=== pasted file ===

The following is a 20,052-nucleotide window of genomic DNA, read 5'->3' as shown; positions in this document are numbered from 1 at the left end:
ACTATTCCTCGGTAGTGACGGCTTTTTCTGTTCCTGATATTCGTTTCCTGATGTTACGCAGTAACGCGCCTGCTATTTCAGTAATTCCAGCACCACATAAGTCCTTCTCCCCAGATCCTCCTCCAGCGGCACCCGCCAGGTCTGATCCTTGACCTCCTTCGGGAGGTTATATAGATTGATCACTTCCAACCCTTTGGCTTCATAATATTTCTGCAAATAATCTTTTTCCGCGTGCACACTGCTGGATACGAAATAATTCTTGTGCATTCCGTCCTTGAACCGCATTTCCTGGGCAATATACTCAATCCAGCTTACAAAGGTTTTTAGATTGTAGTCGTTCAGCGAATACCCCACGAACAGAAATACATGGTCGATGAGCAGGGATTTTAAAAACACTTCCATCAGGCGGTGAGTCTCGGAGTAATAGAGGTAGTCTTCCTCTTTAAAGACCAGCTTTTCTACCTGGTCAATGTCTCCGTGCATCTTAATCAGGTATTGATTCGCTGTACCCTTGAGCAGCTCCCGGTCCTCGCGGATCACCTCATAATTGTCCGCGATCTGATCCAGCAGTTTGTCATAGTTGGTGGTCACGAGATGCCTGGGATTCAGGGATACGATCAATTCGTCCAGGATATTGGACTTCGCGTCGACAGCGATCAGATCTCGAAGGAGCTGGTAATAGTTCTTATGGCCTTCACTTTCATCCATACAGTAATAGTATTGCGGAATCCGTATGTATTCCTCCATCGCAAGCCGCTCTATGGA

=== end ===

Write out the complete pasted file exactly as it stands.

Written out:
The following is a 20,052-nucleotide window of genomic DNA, read 5'->3' as shown; positions in this document are numbered from 1 at the left end:
ACTATTCCTCGGTAGTGACGGCTTTTTCTGTTCCTGATATTCGTTTCCTGATGTTACGCAGTAACGCGCCTGCTATTTCAGTAATTCCAGCACCACATAAGTCCTTCTCCCCAGATCCTCCTCCAGCGGCACCCGCCAGGTCTGATCCTTGACCTCCTTCGGGAGGTTATATAGATTGATCACTTCCAACCCTTTGGCTTCATAATATTTCTGCAAATAATCTTTTTCCGCGTGCACACTGCTGGATACGAAATAATTCTTGTGCATTCCGTCCTTGAACCGCATTTCCTGGGCAATATACTCAATCCAGCTTACAAAGGTTTTTAGATTGTAGTCGTTCAGCGAATACCCCACGAACAGAAATACATGGTCGATGAGCAGGGATTTTAAAAACACTTCCATCAGGCGGTGAGTCTCGGAGTAATAGAGGTAGTCTTCCTCTTTAAAGACCAGCTTTTCTACCTGGTCAATGTCTCCGTGCATCTTAATCAGGTATTGATTCGCTGTACCCTTGAGCAGCTCCCGGTCCTCGCGGATCACCTCATAATTGTCCGCGATCTGATCCAGCAGTTTGTCATAGTTGGTGGTCACGAGATGCCTGGGATTCAGGGATACGATCAATTCGTCCAGGATATTGGACTTCGCGTCGACAGCGATCAGATCTCGAAGGAGCTGGTAATAGTTCTTATGGCCTTCACTTTCATCCATACAGTAATAGTATTGCGGAATCCGTATGTATTCCTCCATCGCAAGCCGCTCTATGGA